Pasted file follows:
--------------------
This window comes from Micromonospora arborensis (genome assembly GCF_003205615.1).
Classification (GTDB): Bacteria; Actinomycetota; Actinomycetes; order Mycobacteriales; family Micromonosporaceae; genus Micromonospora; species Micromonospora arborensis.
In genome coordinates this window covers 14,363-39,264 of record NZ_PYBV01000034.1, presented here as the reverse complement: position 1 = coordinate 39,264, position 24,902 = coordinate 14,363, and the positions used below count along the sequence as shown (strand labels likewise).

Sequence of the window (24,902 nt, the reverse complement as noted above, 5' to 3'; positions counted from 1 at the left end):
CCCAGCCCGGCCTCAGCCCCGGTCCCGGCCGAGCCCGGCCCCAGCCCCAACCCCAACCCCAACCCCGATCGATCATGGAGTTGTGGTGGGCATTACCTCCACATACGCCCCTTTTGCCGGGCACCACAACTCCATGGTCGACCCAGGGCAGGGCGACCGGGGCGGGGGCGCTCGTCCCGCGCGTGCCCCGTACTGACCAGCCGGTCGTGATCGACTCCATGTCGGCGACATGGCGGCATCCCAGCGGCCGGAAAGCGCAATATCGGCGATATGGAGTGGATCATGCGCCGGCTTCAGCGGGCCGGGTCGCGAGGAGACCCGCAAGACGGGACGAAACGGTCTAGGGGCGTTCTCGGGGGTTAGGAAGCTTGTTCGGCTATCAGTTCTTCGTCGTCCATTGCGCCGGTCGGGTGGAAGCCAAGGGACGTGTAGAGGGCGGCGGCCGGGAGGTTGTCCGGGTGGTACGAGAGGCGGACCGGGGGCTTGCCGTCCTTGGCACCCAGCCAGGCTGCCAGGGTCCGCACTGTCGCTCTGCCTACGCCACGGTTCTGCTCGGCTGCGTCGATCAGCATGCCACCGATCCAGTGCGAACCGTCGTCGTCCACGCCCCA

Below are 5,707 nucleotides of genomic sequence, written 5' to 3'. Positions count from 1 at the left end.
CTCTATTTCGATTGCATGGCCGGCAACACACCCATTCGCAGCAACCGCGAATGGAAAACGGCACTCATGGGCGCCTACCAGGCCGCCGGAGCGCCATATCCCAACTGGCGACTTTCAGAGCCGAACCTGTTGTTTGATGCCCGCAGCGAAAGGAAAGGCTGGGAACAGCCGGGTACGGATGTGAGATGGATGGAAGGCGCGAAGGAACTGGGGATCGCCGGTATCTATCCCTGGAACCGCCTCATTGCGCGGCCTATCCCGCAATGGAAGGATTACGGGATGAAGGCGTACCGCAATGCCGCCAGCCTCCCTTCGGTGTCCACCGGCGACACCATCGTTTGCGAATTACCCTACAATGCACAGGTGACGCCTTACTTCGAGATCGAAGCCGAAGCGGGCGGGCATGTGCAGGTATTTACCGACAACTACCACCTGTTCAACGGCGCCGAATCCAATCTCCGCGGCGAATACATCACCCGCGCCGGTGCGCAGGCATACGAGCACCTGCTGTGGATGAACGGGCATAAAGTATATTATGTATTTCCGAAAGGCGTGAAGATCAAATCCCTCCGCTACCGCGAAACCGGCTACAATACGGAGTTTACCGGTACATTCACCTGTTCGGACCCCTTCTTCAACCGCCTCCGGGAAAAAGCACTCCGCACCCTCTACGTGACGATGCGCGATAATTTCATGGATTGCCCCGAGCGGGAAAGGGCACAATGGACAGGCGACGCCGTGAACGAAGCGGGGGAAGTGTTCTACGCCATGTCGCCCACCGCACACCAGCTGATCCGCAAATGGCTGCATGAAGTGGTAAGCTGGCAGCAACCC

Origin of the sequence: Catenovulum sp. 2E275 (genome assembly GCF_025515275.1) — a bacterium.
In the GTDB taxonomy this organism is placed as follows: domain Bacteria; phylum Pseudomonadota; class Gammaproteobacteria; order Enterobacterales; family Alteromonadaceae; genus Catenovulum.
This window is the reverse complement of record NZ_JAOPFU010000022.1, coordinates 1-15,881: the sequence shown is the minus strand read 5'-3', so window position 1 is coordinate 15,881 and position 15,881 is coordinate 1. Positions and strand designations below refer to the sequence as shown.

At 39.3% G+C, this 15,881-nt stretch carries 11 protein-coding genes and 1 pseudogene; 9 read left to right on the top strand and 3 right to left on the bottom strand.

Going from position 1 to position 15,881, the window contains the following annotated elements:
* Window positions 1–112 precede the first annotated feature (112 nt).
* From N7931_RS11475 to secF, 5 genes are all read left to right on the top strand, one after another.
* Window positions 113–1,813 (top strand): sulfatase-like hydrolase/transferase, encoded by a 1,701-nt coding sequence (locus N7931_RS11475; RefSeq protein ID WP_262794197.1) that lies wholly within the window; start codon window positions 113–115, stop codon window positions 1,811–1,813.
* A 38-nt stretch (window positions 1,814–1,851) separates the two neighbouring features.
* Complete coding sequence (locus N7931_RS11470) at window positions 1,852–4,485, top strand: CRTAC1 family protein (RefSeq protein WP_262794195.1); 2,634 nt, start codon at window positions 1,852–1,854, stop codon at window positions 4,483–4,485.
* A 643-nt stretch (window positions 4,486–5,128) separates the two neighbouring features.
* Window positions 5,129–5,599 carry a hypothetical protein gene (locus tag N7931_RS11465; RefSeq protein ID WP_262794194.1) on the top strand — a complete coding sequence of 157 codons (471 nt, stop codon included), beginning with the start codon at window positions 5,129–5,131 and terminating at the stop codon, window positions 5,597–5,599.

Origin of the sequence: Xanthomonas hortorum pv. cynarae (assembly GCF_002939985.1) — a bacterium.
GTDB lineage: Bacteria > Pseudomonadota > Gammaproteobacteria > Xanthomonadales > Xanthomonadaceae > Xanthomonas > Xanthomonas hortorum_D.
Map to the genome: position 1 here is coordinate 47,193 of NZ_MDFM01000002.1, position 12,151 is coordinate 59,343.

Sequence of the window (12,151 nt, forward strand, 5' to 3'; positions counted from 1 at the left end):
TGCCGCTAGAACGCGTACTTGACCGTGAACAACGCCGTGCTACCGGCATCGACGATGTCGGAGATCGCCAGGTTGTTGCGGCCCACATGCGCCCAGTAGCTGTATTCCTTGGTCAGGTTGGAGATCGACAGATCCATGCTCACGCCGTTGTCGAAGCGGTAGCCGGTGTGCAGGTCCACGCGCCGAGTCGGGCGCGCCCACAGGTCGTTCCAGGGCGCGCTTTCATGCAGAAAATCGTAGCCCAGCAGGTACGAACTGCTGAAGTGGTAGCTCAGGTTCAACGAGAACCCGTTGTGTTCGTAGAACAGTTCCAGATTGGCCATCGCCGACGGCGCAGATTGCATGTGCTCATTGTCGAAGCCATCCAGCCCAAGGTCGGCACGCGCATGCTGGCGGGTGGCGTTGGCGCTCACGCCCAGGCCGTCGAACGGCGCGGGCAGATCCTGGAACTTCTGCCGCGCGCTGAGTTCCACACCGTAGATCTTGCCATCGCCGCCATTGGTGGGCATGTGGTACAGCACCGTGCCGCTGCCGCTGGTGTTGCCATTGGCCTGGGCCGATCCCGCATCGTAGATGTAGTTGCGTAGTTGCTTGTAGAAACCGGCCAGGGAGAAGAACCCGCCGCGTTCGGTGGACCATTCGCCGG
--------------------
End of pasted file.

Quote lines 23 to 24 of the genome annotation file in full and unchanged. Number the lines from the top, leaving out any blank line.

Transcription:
Sequence of the window (12,151 nt, forward strand, 5' to 3'; positions counted from 1 at the left end):
TGCCGCTAGAACGCGTACTTGACCGTGAACAACGCCGTGCTACCGGCATCGACGATGTCGGAGATCGCCAGGTTGTTGCGGCCCACATGCGCCCAGTAGCTGTATTCCTTGGTCAGGTTGGAGATCGACAGATCCATGCTCACGCCGTTGTCGAAGCGGTAGCCGGTGTGCAGGTCCACGCGCCGAGTCGGGCGCGCCCACAGGTCGTTCCAGGGCGCGCTTTCATGCAGAAAATCGTAGCCCAGCAGGTACGAACTGCTGAAGTGGTAGCTCAGGTTCAACGAGAACCCGTTGTGTTCGTAGAACAGTTCCAGATTGGCCATCGCCGACGGCGCAGATTGCATGTGCTCATTGTCGAAGCCATCCAGCCCAAGGTCGGCACGCGCATGCTGGCGGGTGGCGTTGGCGCTCACGCCCAGGCCGTCGAACGGCGCGGGCAGATCCTGGAACTTCTGCCGCGCGCTGAGTTCCACACCGTAGATCTTGCCATCGCCGCCATTGGTGGGCATGTGGTACAGCACCGTGCCGCTGCCGCTGGTGTTGCCATTGGCCTGGGCCGATCCCGCATCGTAGATGTAGTTGCGTAGTTGCTTGTAGAAACCGGCCAGGGAGAAGAACCCGCCGCGTTCGGTGGACCATTCGCCGG